Skepticism/critical thinking

Respectful Insolence

Category archives for Skepticism/critical thinking

I came so close. Yes, when I read the latest target subject of this piece of Insolence to be bestowed upon you today, I came so close to resurrecting a certain undead Fuhrer who used to roam this blog on a regular basis chomping brains and inspiring horrible Nazi analogies. Indeed, it’s been at least…

And they say I’m in it for the money?

One of the most common criticisms launched at defenders of science-based medicine by believers in pseudoscience and quackery is that we are “pharma shills.” The assumption, or so it would seem, is that no one would defend science, reason, and medicine unless he were paid off by pharmaceutical, chemical, and/or agricultural companies. The further assumption…

Three months ago, I wrote about how the Cleveland Clinic had recently opened a clinic that dispensed herbal medicine according to traditional Chinese medicine (TCM) practice. As regular readers might expect, I was not particularly impressed or approving of this particular bit of infiltration of quackademic medicine into a major, generally well-respected academic medical center,…

Leaving on a jet plane…

Today, I’m winging my way to sunny Las Vegas. Yes, in the middle of summer, when southern Nevada’s weather is most like an oven, I will be there. The reason? I’ll be doing a workshop and a panel with fellow supporters of science-based medicine at The Amazing Meeting. I don’t know how many of my…

Over the years I’ve been studying science versus pseudoscience, medicine vs. quackery, reason versus crankery, I’ve noticed one thing. The cranks, pseudoscientists, and quacks of the world have a hard time dealing with legitimate criticism. Now, I know I sometimes get a bit—shall we say?—frisky with my criticisms. OK, obnoxious. I have, however, mellowed considerably…

Happy 4th of July! I’m taking the day off, largely to indulge my patriotic duty to laugh at things like Dinesh D’Souza’s new movie (something all patriotic red-blooded Americans should be doing), but more importantly to work on a manuscript and especially to get ready for The Amazing Meeting. If you’re going to be there,…

If there’s one thing that antivaccine activists share in common, it’s the passionate (and as yet unproven) belief that “something” out there in the environment caused the “autism epidemic.” Usually, that “something” thought to be vaccines, but with the utter failure of the vaccine-autism hypothesis to the point where it is considered soundly refuted, antivaccinationists…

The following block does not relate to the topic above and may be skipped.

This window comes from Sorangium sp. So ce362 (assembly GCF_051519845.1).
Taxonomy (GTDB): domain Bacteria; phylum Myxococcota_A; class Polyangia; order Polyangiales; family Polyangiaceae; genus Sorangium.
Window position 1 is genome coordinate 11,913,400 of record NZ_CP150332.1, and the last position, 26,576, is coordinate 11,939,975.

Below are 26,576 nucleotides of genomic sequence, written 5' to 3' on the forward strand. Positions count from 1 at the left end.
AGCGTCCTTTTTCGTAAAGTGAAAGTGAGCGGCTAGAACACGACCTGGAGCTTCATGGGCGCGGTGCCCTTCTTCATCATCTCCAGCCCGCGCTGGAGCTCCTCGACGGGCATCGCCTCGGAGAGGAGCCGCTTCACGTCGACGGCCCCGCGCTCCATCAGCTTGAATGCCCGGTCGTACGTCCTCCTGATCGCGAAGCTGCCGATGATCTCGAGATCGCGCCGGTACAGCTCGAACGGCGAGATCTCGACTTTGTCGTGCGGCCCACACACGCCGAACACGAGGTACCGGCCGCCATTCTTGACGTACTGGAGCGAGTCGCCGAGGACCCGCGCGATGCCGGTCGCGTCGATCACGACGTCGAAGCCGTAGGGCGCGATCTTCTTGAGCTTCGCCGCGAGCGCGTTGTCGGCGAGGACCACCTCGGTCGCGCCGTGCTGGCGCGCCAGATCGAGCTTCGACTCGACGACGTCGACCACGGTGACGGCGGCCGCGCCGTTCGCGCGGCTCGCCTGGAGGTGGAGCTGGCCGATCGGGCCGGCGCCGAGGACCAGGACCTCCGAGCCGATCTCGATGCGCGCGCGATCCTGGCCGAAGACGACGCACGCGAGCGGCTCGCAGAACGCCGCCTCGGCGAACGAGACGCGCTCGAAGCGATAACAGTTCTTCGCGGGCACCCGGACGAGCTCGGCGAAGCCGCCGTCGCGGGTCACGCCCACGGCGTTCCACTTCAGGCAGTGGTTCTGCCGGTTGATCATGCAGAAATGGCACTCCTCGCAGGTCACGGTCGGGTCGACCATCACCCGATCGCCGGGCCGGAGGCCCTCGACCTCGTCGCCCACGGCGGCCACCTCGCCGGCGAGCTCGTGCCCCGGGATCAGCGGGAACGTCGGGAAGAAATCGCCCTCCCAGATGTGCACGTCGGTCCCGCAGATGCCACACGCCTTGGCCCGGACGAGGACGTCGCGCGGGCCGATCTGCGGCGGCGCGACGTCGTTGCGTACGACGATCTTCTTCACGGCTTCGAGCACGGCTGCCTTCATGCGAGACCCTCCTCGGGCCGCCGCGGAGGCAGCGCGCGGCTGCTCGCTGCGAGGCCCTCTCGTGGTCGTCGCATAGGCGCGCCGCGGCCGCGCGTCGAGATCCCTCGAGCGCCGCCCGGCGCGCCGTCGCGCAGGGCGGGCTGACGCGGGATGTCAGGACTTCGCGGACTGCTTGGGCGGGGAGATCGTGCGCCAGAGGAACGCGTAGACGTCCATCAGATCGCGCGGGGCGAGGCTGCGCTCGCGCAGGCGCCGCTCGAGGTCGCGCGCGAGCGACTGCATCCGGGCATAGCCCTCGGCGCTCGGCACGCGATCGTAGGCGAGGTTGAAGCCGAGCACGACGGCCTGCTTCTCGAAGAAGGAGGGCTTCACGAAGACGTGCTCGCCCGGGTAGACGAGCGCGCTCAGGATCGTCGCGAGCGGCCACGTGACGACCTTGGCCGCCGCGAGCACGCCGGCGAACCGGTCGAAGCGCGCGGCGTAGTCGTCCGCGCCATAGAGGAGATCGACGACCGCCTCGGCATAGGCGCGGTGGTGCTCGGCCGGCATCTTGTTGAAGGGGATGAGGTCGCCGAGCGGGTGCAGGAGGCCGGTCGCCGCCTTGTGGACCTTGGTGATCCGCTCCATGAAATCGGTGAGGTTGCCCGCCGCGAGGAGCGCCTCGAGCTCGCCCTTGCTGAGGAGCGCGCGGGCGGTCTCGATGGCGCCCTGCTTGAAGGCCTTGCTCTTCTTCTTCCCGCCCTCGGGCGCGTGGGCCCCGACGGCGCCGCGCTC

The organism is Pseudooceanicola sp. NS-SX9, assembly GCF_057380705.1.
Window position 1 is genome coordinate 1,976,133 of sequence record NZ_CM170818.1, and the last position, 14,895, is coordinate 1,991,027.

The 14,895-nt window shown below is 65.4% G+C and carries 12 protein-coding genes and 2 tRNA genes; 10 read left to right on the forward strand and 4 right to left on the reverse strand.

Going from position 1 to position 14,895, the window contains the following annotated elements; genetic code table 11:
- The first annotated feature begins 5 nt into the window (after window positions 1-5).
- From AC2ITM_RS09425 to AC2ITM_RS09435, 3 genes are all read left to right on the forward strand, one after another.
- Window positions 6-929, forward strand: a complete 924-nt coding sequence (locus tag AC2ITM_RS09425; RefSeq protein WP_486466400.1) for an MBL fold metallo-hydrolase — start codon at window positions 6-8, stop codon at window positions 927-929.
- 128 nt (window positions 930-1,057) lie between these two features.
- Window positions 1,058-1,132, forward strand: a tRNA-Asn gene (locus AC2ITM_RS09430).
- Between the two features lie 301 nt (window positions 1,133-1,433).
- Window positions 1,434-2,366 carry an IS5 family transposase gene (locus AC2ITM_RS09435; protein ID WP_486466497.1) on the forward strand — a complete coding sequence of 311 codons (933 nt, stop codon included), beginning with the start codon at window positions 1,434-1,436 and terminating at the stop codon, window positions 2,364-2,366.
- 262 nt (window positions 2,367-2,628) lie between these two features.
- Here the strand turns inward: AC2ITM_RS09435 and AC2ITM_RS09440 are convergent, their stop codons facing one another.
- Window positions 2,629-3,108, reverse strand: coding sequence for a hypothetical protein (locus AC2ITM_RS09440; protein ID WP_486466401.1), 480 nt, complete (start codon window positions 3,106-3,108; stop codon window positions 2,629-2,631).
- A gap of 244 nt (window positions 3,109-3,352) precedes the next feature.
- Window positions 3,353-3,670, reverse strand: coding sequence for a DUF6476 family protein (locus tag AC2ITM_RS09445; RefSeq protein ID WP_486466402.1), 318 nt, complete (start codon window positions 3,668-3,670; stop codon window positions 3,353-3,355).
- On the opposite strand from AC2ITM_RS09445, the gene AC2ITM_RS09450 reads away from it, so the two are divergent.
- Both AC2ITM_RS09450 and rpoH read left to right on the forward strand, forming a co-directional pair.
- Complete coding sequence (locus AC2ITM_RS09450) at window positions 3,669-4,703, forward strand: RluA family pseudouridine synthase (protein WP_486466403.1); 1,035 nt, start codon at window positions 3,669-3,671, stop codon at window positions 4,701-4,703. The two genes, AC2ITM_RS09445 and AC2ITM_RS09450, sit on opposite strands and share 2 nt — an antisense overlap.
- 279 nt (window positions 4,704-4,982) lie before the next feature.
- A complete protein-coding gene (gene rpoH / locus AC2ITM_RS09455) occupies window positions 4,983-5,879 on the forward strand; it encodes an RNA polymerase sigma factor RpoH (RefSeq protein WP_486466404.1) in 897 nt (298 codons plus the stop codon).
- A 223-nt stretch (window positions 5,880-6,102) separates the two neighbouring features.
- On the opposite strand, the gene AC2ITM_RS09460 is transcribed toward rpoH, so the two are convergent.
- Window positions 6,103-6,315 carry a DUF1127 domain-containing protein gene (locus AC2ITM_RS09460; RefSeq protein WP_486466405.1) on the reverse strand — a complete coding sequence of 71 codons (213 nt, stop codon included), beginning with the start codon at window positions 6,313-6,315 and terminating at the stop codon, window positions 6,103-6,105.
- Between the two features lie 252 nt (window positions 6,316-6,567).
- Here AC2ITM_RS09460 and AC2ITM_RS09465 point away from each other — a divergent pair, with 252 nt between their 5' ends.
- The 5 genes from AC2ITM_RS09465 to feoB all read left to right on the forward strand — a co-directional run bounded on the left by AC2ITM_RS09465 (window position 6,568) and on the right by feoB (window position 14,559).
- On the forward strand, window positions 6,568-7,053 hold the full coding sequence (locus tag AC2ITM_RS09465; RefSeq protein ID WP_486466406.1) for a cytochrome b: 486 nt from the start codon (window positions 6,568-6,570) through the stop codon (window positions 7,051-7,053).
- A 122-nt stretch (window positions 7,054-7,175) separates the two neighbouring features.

If this looks a bit familiar to some of you, let’s just say that it’s grant crunch time again. This should be over after today. I hope. In the meantime, one of the difficult things about science-based medicine is determining what is and isn’t quackery. While it is quite obvious that modalities such as homeopathy,…

I’ll admit it: I’m a bit of a beer snob. I make no bones about it, I like my beer, but I also like it to be good beer, and, let’s face it, beer brewed by large industrial breweries seldom fits the bill. To me, most of the beer out being sold in the U.S.,…

One of the benefits of blogging is that it’s broadened my horizons. Although the vast majority of what I write about happens in my very own country, the United States, nonetheless I frequently learn about things happening in many other countries, some that I wouldn’t necessarily pay a lot of attention to. But when something…

Deepak Chopra isn’t very happy right now. In fact, he appears downright pissed off right now, particularly at skeptics, so much so that he’s issued a hilariously fatuous “challenge” to James Randi (a.k.a.) The Amazing Randi on You Tube entitled Deepak Chopra’s One Million Dollar Challenge to Skeptics: Yes, apparently with The Amazing Meeting (a.k.a.…

It’s always jarring when I go to a scientific meeting, in this case the American Society of Clinical Oncology (ASCO) meeting, imbibe the latest clinical science on cancer, and then check back to see what the quacks are doing. On the other hand, there was a session at this year’s ASCO on “integrative oncology” (stay…